On Twitter Monday night, Obama circulated a quotation from Women's Health Magazine suggesting that Republicans would take away women's right to contraception, which the Romney campaign denies. "Crazy as it sounds, the fight to limit or even ban birth control is a key issue in the upcoming presidential election," it said.
And Republicans made clear that Obama's performance is very much fair game for the convention. Reince Priebus, the Republican chairman, may have gone beyond Romney's comfort zone on that front when he told "CBS This Morning" that "we need to prosecute the president who seems to be in love with the sound of his own voice."
The suggestion of criminal proceedings against a president, however rhetorical, was a step beyond the ordinary, and Russ Schriefer, Romney's chief convention planner, appeared to dissociate himself from the remark.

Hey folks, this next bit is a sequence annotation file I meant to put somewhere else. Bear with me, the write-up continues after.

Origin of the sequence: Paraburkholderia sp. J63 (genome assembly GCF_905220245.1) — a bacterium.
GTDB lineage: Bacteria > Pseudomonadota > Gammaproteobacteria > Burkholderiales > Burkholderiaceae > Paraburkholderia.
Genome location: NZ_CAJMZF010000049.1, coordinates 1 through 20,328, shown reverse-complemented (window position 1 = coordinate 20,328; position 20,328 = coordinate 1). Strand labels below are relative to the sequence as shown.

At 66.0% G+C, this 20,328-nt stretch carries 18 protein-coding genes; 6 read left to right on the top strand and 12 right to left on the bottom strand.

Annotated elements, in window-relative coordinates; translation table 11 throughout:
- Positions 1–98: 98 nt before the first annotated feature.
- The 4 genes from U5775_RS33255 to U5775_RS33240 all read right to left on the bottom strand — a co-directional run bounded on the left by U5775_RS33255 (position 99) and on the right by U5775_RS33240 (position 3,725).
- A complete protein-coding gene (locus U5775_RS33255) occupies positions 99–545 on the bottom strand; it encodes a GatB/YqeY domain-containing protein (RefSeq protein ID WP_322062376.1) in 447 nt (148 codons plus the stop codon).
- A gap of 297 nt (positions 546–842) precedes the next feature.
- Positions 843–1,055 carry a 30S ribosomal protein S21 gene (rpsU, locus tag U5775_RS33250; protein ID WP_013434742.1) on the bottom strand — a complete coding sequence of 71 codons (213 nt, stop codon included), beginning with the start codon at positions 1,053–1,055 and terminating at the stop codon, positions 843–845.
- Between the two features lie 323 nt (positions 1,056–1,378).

"I wouldn't define it that way and I wouldn't look at it that way," he told a news conference. "What we would want to do is define what President Obama has done over the last four years, how and why he's failed, and how his leadership has really failed the American people."
In a sign of just how stage-managed these conventions have become, the never-dull New Jersey Gov. Chris Christie did something he rarely does before a speech — wrote down a full text — as he prepared to deliver the keynote address Tuesday night. "They want you to work off a full text and that's fine," he told MSNBC. "I think my challenge up there is gonna be to be natural and be myself."